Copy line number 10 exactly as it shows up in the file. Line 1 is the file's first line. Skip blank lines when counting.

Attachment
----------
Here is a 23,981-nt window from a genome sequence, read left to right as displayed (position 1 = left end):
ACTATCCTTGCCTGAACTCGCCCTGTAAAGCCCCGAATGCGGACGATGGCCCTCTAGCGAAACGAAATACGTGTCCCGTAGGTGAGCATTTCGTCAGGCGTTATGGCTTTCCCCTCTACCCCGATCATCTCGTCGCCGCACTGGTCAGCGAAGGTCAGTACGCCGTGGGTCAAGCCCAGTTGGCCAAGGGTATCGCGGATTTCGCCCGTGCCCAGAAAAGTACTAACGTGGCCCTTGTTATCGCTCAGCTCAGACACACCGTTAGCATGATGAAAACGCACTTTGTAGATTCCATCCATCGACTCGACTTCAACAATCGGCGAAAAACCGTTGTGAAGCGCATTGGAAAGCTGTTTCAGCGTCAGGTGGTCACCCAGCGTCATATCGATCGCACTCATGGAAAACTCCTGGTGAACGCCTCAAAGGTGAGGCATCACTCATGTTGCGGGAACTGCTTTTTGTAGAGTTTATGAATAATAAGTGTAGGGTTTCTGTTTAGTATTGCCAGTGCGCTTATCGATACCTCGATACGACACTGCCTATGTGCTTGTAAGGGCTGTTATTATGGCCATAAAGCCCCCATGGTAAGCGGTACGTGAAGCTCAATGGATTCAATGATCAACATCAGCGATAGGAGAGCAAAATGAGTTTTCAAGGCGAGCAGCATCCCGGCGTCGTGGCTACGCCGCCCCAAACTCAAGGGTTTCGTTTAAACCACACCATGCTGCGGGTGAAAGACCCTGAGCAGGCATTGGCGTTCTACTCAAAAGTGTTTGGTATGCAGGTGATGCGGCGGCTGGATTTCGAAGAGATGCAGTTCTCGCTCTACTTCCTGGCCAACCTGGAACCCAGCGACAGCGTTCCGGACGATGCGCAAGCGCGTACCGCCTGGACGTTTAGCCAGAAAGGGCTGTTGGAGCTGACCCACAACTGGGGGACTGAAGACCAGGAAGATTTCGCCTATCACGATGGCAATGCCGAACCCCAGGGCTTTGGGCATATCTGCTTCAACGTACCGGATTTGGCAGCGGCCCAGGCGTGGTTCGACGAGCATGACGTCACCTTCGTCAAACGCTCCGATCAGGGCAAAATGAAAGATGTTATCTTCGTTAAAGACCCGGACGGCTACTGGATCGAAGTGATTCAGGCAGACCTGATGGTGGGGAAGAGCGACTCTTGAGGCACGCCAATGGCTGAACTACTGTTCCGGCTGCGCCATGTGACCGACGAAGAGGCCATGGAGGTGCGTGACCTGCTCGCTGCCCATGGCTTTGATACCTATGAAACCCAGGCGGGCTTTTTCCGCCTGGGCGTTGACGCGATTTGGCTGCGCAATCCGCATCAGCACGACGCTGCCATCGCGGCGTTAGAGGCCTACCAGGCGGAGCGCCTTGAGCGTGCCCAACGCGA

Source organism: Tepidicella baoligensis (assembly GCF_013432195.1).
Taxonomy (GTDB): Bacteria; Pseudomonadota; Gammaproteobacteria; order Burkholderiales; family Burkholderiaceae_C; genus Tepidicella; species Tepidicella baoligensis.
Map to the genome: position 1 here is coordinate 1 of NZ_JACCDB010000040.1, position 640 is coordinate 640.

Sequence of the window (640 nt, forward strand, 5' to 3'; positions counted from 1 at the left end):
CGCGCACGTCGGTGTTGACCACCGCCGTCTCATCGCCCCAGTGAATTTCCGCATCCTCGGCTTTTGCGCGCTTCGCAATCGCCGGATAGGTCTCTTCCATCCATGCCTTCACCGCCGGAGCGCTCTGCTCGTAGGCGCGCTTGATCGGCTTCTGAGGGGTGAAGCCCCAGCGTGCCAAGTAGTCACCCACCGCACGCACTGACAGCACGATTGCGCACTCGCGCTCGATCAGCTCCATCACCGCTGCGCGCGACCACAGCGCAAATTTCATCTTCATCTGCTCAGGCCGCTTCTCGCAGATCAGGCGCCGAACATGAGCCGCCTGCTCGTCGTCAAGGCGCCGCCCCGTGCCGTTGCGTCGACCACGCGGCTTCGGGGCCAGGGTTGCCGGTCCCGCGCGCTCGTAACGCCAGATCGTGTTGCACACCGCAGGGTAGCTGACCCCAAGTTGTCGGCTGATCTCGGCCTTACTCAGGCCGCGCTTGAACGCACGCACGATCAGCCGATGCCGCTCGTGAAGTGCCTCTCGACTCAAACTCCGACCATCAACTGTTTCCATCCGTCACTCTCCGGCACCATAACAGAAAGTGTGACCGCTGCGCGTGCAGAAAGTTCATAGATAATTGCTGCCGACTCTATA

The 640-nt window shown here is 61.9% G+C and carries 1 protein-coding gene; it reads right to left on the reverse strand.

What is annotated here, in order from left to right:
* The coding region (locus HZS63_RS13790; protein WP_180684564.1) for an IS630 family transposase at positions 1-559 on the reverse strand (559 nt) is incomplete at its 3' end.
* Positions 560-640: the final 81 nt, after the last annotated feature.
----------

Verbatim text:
* The coding region (locus HZS63_RS13790; protein WP_180684564.1) for an IS630 family transposase at positions 1-559 on the reverse strand (559 nt) is incomplete at its 3' end.